The Final Rule's multiple-sender provisions are very permissive for email marketers. Companies will be able to advertise their products and services together in email messages, with only one of the companies required to process opt-outs and comply with other sender obligations.
  • P.O. Box or Private Mailbox Can Serve as a Valid Physical Postal Address. As noted, CAN-SPAM requires senders to include a "valid physical postal address" in each commercial email they send. The Final Rule defines a valid physical postal address as "the sender's current street address, a Post Office box the sender has accurately registered with the United States Postal Service, or a private mailbox the sender has accurately registered with a commercial mail receiving agency that is established pursuant to United States Postal Service regulations."

    The FTC's approach on this issue is also permissive. Several consumer groups had advocated for a requirement that messages contain a physical street address, and not a P.O. box, contending that P.O. boxes often are used in fraudulent schemes to protect their users from identification. The FTC was not persuaded, however, to change its earlier position that hucksters seeking to evade identification could use an inaccurate street address as readily as a P.O. box or private mailbox.
  • Definition of "Person." The FTC adopted a new definition of the word "person," which is used in CAN-SPAM but not defined. Under the new rules, a person is defined as "an individual, group, unincorporated association, limited or general partnership, corporation, or other business entity." With this definition, the FTC made clear that CAN-SPAM applies to individuals as well as various types of entities.

Discussion Accompanying the Final Rule

The FTC addressed a number of other issues in its discussion accompanying the Final Rule. This accompanying discussion did not provide new regulations, but is valuable in signaling the FTC's perspective and providing a sense of its future enforcement direction.

  • "Refer-a-Friend" Messages. A key topic addressed by the FTC was what it refers to as "forward-to-a-friend" messages, also known as "send-to-friend" or "refer-a-friend" messages. These messages are solicitations sent either by one user to another using a Web-based forwarding mechanism, or forwarded by one consumer/recipient to another using his or her own email program. Several companies and trade groups had sought clarity from the FTC regarding its position on these messages, as it is unclear who, if anyone, is the sender of these messages for purposes of CAN-SPAM compliance obligations.

    The FTC made clear that a person whose commercial website, products, or services are advertised in a refer-a-friend message may be deemed the sender of that message if the person "induces" its transmission. The FTC did not define induce, but did state that a person need not offer payment or other consideration to a person in order to induce that person to forward, or otherwise transmit, a commercial email message. The FTC also stated, however, that mere statements on a Web page or in a commercial email message exhorting a viewer or recipient to forward the message would not, without more, constitute "inducement." The FTC's broader concept of inducement will require email marketers, and companies using send-to-friend features on their websites, to assess whether they are acting in ways that induce consumers to forward, or otherwise transmit, commercial email messages.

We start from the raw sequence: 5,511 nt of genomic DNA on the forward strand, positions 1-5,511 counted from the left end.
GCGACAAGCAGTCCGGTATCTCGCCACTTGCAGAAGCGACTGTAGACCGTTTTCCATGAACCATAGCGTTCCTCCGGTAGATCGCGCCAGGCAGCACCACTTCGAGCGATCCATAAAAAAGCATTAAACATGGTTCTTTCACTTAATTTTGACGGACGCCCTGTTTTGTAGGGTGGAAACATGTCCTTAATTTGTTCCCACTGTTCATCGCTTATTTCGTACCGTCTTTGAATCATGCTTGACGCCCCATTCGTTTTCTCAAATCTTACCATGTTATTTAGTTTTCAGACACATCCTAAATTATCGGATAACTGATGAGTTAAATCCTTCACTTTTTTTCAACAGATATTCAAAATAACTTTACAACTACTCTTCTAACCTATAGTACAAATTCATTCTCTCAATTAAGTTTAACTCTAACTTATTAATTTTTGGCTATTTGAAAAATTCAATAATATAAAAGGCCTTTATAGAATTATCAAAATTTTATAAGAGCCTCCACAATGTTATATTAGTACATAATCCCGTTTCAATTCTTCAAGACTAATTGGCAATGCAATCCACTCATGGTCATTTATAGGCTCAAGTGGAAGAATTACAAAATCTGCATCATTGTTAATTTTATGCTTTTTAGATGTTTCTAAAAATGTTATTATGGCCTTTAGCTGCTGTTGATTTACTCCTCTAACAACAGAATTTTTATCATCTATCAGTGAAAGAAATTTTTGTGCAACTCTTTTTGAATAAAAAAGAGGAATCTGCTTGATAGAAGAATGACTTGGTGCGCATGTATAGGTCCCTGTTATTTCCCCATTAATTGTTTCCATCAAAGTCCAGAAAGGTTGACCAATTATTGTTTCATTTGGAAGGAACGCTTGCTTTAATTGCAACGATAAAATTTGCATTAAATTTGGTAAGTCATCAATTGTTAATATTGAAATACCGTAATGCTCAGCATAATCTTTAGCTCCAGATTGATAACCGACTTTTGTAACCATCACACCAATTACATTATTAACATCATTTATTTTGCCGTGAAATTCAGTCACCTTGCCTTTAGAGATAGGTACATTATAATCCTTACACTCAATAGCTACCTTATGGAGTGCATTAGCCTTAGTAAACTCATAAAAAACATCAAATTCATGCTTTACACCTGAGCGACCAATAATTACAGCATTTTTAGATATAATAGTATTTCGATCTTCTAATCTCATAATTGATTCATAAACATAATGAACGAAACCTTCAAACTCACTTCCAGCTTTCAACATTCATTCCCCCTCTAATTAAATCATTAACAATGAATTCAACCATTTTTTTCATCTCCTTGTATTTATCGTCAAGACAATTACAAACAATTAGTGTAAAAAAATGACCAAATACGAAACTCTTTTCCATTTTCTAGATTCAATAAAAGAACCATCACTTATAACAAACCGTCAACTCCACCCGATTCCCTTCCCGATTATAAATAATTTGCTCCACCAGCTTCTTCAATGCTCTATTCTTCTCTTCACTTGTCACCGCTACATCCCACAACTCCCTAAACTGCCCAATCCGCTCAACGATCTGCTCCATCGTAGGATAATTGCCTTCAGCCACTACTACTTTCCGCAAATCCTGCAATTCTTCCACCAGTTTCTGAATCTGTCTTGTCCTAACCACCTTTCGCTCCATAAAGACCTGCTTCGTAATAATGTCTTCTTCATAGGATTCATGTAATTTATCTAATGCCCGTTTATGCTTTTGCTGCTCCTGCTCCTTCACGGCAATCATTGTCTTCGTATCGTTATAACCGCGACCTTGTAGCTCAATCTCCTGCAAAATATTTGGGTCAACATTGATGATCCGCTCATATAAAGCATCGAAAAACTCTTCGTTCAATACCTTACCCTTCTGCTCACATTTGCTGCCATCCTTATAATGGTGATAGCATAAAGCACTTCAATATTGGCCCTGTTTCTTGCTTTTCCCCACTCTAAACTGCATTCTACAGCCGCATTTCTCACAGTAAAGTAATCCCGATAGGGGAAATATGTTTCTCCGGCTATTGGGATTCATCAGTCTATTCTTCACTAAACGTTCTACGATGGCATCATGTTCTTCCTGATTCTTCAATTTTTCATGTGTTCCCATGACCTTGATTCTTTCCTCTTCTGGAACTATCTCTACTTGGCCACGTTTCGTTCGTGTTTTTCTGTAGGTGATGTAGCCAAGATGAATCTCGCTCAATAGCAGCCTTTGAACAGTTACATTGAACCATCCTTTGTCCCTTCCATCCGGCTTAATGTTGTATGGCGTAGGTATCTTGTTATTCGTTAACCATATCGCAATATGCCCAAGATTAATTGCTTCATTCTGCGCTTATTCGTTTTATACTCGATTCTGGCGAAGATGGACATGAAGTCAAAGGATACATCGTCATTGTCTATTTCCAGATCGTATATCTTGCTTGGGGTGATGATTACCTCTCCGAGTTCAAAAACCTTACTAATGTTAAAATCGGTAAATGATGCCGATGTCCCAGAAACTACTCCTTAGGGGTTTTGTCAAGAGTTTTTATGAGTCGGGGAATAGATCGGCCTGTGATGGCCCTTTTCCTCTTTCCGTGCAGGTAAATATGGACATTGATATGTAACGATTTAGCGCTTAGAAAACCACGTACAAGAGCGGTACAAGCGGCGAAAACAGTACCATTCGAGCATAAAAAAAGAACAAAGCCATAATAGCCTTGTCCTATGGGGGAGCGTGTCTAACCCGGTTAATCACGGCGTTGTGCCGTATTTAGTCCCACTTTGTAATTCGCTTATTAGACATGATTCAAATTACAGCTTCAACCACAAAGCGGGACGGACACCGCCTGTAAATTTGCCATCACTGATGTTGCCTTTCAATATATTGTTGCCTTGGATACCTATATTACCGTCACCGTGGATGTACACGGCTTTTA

The new regulations and interpretation accompanying them highlight the ongoing importance of CAN-SPAM compliance. Those who participate in online marketing may revisit the use and enforcement of appropriate contractual terms with affiliates, referral partners, and other third parties. Practical steps such as assessing, monitoring, and addressing those third parties' CAN-SPAM compliance also may be advisable.

Wilson Sonsini Goodrich & Rosati's attorneys routinely counsel clients on compliance with CAN-SPAM, other laws applicable to commercial email, and other marketing and privacy issues. The firm also has played a leading role in litigation and regulatory efforts concerning online marketing and privacy. If you have questions in these areas, please contact Gerry Stegmaier at (202) 973-8809 or Matt Staples at (206) 883-2583.

1 CAN-SPAM is codified at 15 U.S.C. §§ 7701-7713. The FTC maintains a portion of its website, at, that provides CAN-SPAM information for businesses and consumers.